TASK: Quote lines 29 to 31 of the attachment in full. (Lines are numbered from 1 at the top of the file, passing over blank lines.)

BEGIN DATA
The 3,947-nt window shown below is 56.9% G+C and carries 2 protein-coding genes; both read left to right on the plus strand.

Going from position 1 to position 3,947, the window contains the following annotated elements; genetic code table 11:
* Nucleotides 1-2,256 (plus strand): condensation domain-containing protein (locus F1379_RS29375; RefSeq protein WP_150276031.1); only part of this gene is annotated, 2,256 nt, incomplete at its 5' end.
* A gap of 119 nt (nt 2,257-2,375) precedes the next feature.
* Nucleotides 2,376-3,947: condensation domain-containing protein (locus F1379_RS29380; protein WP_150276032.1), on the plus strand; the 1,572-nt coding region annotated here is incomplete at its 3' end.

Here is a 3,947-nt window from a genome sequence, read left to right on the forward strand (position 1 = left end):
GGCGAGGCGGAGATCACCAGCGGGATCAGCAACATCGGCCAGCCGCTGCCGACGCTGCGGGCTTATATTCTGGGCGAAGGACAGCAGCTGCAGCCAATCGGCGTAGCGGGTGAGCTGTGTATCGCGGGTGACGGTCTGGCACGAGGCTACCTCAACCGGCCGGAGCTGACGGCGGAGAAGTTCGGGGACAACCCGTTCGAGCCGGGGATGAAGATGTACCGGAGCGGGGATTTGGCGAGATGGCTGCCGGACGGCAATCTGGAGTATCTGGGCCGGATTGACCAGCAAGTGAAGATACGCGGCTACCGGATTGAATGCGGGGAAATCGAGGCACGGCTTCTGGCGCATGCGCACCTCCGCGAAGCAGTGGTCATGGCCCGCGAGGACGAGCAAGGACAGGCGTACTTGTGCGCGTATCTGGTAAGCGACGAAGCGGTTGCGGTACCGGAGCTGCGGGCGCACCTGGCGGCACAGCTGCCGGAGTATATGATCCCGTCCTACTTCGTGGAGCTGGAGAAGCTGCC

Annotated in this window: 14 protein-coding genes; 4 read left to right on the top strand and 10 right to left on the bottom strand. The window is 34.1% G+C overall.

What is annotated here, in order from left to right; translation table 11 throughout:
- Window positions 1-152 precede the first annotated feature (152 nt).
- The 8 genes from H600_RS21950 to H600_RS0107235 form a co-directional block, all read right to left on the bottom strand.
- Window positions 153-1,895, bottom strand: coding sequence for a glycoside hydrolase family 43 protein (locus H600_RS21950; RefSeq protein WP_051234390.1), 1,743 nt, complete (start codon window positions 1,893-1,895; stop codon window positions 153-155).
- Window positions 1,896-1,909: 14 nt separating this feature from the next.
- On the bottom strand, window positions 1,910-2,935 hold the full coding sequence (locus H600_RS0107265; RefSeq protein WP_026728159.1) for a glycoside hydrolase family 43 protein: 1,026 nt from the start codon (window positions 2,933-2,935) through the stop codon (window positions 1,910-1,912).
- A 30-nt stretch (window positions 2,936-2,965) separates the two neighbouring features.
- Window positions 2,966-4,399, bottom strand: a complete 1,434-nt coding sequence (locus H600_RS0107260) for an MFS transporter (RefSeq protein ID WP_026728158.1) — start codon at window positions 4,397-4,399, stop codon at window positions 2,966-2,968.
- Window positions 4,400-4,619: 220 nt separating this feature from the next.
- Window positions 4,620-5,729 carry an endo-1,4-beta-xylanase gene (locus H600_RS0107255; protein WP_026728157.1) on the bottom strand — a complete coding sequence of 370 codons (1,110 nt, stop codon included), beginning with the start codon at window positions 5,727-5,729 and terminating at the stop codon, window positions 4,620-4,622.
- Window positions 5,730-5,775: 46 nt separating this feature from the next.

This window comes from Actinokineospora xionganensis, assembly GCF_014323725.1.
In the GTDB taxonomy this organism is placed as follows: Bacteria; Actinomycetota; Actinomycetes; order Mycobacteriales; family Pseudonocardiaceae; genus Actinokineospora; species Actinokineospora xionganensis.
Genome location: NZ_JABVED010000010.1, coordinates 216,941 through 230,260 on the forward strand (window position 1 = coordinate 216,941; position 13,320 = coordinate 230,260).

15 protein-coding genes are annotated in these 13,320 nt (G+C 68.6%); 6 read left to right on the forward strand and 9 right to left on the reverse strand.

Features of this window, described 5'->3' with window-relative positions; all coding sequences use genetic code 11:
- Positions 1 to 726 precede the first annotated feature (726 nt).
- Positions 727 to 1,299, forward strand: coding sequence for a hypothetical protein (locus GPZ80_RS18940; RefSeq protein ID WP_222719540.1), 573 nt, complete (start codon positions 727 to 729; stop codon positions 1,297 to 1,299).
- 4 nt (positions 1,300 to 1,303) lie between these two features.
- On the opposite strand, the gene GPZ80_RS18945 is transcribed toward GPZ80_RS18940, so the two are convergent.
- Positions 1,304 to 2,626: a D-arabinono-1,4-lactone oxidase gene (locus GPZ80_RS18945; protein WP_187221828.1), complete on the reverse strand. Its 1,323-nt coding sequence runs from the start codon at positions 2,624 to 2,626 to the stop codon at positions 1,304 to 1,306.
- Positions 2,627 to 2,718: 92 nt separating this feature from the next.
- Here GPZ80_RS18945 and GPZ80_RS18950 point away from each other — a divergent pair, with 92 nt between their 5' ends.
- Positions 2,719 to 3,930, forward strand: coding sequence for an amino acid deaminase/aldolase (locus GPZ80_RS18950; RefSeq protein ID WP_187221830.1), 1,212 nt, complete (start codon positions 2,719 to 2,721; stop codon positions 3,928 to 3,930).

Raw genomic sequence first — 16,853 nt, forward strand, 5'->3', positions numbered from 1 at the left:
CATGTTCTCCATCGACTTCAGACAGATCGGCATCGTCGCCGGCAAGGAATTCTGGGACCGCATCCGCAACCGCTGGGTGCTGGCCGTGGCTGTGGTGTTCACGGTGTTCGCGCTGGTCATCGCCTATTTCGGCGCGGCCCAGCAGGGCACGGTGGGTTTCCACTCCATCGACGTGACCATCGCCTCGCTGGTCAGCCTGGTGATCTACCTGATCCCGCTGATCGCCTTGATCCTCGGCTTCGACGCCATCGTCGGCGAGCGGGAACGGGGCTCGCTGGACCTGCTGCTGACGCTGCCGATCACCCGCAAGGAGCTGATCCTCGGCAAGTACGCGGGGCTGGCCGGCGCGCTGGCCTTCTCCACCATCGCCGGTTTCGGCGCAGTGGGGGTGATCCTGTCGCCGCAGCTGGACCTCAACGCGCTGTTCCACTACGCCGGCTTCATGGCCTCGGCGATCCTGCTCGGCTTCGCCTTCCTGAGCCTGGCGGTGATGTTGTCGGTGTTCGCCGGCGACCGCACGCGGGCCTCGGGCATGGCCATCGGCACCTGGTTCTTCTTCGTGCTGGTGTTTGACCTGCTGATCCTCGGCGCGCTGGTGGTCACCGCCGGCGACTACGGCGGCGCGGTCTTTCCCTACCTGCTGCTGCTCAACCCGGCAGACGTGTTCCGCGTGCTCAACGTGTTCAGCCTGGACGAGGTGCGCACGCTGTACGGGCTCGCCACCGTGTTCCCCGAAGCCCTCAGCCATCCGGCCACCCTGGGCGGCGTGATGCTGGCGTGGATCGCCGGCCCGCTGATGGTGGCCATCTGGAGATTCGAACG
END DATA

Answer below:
- Positions 1,304 to 2,626: a D-arabinono-1,4-lactone oxidase gene (locus GPZ80_RS18945; protein WP_187221828.1), complete on the reverse strand. Its 1,323-nt coding sequence runs from the start codon at positions 2,624 to 2,626 to the stop codon at positions 1,304 to 1,306.
- Positions 2,627 to 2,718: 92 nt separating this feature from the next.
- Here GPZ80_RS18945 and GPZ80_RS18950 point away from each other — a divergent pair, with 92 nt between their 5' ends.